Women's Health Matters

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Safer Sex

There are many infections a woman can get in her genital area. Germs that live in or on a person's genitals cause these diseases. These germs can be passed from one person to another during sex. Safer sex is any sex where you choose behaviours that make it less likely you will get an infection.

When we talk about safer sex, we often talk about body fluids. That is because some of the most serious infections, such as hepatitis and HIV, can be transmitted in body fluids such as blood, semen or vaginal juices. You can be infected with these diseases, if body fluids from an infected person enter your vagina, anus or mouth. Some sexual activities are riskier than others are. Learn about the risks associated with different kinds of sex and what you can do to protect yourself.

Although safer sex may mean protecting yourself and your partner(s) from the exchange of body fluids, it really means any changes you make in your sexual activities to protect each other. For example, women who have herpes can often feel a tingling before herpes sores appear. Making sure your partner doesn't touch the infected area and modifying your sexual practices before the cold sores appear, and while they are visible, is a form of safer sex.

Honest communication is the key to safer sex. Talk to your partner about the possible risks you take when you have sex, and decide together which risks you are willing to take. Safer sex can be good sex. It encourages the two of you to communicate and it often makes sex-play last longer, building the intensity.

Other Safer Sex Tips

Never touch a sore caused by a sexually transmitted disease. Some kinds of infection can be carried on your hand, at least for a short time.

Drinking alcohol or taking drugs can influence the decisions a person makes about sexual risks. Be aware of how drug and alcohol use affects your decision-making around sexual activity.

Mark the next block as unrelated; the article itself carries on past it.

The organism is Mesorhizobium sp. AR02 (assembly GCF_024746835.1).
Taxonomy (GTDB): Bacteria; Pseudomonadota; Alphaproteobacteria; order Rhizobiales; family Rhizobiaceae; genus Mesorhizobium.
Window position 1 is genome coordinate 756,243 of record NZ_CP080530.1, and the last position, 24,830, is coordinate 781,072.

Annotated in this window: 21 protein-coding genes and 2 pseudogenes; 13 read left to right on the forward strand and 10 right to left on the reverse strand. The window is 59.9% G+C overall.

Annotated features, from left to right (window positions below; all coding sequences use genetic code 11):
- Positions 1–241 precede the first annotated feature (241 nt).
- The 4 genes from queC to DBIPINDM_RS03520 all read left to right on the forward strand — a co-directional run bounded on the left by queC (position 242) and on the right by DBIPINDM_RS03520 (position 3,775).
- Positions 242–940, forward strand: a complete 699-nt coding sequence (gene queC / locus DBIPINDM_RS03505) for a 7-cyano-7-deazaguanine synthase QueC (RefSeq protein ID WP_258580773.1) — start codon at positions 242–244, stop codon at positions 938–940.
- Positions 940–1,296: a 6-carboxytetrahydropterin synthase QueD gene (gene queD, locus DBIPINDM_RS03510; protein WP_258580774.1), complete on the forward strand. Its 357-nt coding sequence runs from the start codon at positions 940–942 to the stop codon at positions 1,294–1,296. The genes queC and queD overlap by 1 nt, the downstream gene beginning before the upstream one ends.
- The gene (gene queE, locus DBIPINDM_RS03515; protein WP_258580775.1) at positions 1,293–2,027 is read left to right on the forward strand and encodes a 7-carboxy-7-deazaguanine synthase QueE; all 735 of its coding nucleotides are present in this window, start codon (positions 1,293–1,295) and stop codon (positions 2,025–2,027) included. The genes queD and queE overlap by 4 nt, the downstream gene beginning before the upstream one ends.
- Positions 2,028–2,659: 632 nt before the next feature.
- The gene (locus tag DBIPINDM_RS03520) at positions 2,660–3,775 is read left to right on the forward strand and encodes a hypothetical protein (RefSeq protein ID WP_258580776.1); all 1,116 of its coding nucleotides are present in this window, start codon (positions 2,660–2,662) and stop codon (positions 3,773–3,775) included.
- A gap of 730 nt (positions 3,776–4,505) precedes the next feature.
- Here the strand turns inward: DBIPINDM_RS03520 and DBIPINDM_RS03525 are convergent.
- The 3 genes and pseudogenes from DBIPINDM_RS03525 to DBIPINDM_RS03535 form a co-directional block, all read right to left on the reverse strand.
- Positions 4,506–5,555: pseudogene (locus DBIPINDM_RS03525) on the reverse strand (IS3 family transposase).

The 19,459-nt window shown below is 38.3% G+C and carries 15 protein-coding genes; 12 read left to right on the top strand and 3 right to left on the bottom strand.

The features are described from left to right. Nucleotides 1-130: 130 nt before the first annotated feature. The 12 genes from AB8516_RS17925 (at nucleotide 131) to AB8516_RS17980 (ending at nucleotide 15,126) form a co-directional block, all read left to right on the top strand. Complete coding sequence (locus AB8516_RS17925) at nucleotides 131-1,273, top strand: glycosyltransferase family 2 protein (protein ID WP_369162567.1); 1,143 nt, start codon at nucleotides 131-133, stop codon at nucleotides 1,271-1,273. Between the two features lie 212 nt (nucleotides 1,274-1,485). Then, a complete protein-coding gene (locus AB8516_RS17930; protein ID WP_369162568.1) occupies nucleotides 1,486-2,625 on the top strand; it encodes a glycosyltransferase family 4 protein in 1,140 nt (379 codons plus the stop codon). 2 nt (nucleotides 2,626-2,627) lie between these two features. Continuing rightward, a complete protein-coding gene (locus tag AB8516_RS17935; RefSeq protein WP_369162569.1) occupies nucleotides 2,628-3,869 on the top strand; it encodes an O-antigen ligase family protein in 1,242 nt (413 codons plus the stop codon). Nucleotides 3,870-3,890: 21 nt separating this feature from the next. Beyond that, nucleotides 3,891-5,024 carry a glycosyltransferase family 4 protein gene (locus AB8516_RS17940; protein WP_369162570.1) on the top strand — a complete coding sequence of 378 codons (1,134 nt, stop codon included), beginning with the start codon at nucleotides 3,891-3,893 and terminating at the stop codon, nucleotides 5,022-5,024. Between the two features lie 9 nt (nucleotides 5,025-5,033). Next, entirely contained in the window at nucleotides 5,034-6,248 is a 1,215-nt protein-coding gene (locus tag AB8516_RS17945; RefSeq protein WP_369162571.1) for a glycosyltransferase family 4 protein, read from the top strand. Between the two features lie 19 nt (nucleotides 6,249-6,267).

Lesbians are not automatically free from sexually transmitted infections just because they have never had sex with a man. Lesbian partners also need to talk about safer sex.

Sharing needles to inject drugs is another way for someone to catch an infection. If you or your partner injects drugs, you need to take some protective steps. There are some ways to make needle use safer.

Can We Ever Stop Having Safer Sex?

Sometimes when a couple has been together for a while, they want to stop using condoms or to stop limiting the ways in which they have sex. If you and your partner are thinking about this, you need to be very honest with each other about your past. Most people have more than one sexual partner in their lives. A previous partner may not have known they had an infection and you may not know now. Unprotected sex always involves some risk but the risk is low if:

  • you have both been tested for sexually transmitted infections
  • neither of you had sex in the six months before the tests with anyone else
  • you can trust each other not to have sex with other people during your relationship (or to tell you so you can protect yourself)
  • neither you or your partner shares needles to inject drugs

Be careful not to talk yourself into this. We all want to trust our partners, but if you're not sure, you are probably not ready.

 

 

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Infections and Safer Sex

Safer Sex

Risks Associated with Sexual Activity

Regular Check-ups

Infections

  • A publication of:
  • Women's College Hospital